Cover image for Laugh-eteria : poems and drawings
Laugh-eteria : poems and drawings
Florian, Douglas.
Personal Author:
Publication Information:
San Diego : Harcourt Brace, [1999]

Physical Description:
157 pages : illustrations ; 25 cm
A collection of more than 100 humorous poems on such topics as ogres, pizza, fear, school, dragons, trees, and hair.
General Note:
Includes indexes.
Reading Level:
NP Lexile.
Program Information:
Reading Counts RC 3-5 4.1 4 Quiz: 24099 Guided reading level: O.

Format :


Call Number
Material Type
Home Location
Item Holds
PS3556.L589 L38 1999 Juvenile Non-Fiction Open Shelf
PS3556.L589 L38 1999 Juvenile Non-Fiction Childrens Area
PS3556.L589 L38 1999 Juvenile Non-Fiction Open Shelf
PS3556.L589 L38 1999 Juvenile Non-Fiction Open Shelf
PS3556.L589 L38 1999 Juvenile Non-Fiction Open Shelf

On Order



Karate Kids
One was a black belt. One was a brown. One had a loose belt; His pants fell down.
Silly, irreverent, and always clever, these poems showcase Douglas Florian's talent for turning plain old language into outrageously entertaining verse. Page after page of witty wordplay and droll black-and-white drawings are guaranteed to knock the socks off devoted poetry fans and newcomers alike.

Author Notes

Douglas Florian, writer and illustrator of children's books, was born March 18, 1950 in New York City. He was educated at Queens College of the City University of New York, receiving a B.A. in 1973. He also attended the School of Visual Arts in 1976.

His early work was as a political illustrator and cartoonist; he did many drawings for The New York Times and for the New Yorker magazine. More recently, his self-illustrated books include A Fisher, Beast Feast, and Bing Bang Boing. His illustrations have appeared in Freeing the Natural Voice (with Kristin Linklater), Dorothy O. Van Woerkom's Tit for Tat, and Thomas M. Cook and Robert A. Russell's Introduction to Management Science. Additionally, he has contributed more than 300 drawings to magazines and newspapers, including Travel and Leisure, Across the Board, and The Nation.

Florian has received numerous awards including the Reading Magic Award from Parenting magazine in 1994 for Bing, Bang, Boing. He was the Books of Distinction finalist in the Hungry Mind Review for Bing Bang Boing. Beast Feast received the Gold Medal from the National Parenting Publications awards in 1994, the Lee Bennett Hopkins Award for Poetry in 1995, and Dinothesaurus was a Junior Library Guild Selection in 2010.

(Bowker Author Biography)

Reviews 3

Booklist Review

Gr. 3-5. Similar in format and tone to the author's Bing Bang Boing, this collection of humorous verse includes 150 poems. Many feature eating or monsters or, in the case of "Monster Meatballs," both: "Monster meatballs / so scary to chew. / First you bite THEM. / Then they bite YOU." Often clever, occasionally gross, the short rhymes appeal to an elementary-school child's sense of humor, though the consistently jocular tone makes the book more enjoyable to dip into than to read straight through. Illustrating the text with broad, fluid strokes, the pen-and-ink drawings reflect the humor of the verse. (Reviewed March 15, 1999)0152020845Carolyn Phelan

Publisher's Weekly Review

"The poems in this book/ Are meant to be humorous./ If they are not,/ Please laugh just to humor us." Kids won't have to force their laughter while reading Florian's (Insectlopedia) pithy verses. They poke fun at the everyday ("Our school lunch is from outer space,/ Endangering the human race") and the imaginary ("Hello, my name is Dracula./ My clothing is all blackula./... /At dawn I hit the sackula./ Tomorrow I'll be backula!"). Florian repeatedly shows that he knows what makes kids giggle. Some entries are mildly risqu‚, as in "Brush Rush" ("Brush your teeth./ Brush your hair./ Brush your brother's underwear./ Your teeth are green./ Your hair is blue./ Your brother's underwearÄP.U.!"). Others favor clever, euphonious wordplay, as in "Batty": "The pitcher pitched a pitcher./ The batter batted a bat./ The shortstop stopped up short to see/ The catcher catch a cat." The line drawings, however, aren't as pleasing as Florian's paintings elsewhere. Rendered with a brush, they have a rough, doodle-like quality, and only rarely expand on the imagery so punchily served up in the text. Ages 6-up. (Apr.) (c) Copyright PWxyz, LLC. All rights reserved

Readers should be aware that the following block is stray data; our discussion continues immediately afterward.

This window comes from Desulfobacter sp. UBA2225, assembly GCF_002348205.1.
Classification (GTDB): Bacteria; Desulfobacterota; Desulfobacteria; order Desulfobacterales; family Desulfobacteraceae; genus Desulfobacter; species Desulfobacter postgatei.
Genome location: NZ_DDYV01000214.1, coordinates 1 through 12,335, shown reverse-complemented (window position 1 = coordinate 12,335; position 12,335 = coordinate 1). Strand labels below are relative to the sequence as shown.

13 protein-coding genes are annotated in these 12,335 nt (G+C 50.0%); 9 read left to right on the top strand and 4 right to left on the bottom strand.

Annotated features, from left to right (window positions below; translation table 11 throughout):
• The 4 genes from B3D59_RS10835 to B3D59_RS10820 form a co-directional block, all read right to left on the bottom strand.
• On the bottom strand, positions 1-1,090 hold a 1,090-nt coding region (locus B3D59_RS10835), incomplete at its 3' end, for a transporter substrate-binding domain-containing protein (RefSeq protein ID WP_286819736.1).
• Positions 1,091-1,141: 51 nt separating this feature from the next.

School Library Journal Review

Gr 2-6This clever collection of light verse, illustrated with childlike brush-and-ink drawings, is sure to draw fans of Shel Silverstein, Jack Prelutsky, and other purveyors of nonsense. Favorite topics of humorous poetrymonsters, dinosaurs, disgusting foods and overeating, animals, school, and strange peopleall inhabit this volume. Most of the brief poems contain a wry twist, a terrible pun, an interesting bit of wordplay, or a small allusion that enriches their meanings. Beginning with Test Poem, Florian sprinkles the collection with selections about reading and writing poetry, including one titled Bad Poem that offers suggestions about what should happen to verse of this sort. As in On the Wing (1996) and Insectlopedia (1998, both Harcourt), a number of the selections contain lists of characteristics that may provide young writers with ideas for their own descriptive poems. While there is an occasional contrived rhyme or missed beat, most of these pieces provoke laughter while playfully manipulating language to capture the comical essence of things and events in a childs world.Barbara Chatton, College of Education, University of Wyoming, Laramie (c) Copyright 2010. Library Journals LLC, a wholly owned subsidiary of Media Source, Inc. No redistribution permitted.